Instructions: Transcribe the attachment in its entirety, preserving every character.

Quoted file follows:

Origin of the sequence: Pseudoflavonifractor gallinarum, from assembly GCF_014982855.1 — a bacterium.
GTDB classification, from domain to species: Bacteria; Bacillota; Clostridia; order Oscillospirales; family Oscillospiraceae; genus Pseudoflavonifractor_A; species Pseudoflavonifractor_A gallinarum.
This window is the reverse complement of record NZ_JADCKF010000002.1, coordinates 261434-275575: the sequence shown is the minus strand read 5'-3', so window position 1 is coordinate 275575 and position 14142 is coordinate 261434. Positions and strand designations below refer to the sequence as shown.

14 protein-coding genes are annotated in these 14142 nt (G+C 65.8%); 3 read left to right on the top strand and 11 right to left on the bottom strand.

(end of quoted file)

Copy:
Origin of the sequence: Pseudoflavonifractor gallinarum, from assembly GCF_014982855.1 — a bacterium.
GTDB classification, from domain to species: Bacteria; Bacillota; Clostridia; order Oscillospirales; family Oscillospiraceae; genus Pseudoflavonifractor_A; species Pseudoflavonifractor_A gallinarum.
This window is the reverse complement of record NZ_JADCKF010000002.1, coordinates 261434-275575: the sequence shown is the minus strand read 5'-3', so window position 1 is coordinate 275575 and position 14142 is coordinate 261434. Positions and strand designations below refer to the sequence as shown.

14 protein-coding genes are annotated in these 14142 nt (G+C 65.8%); 3 read left to right on the top strand and 11 right to left on the bottom strand.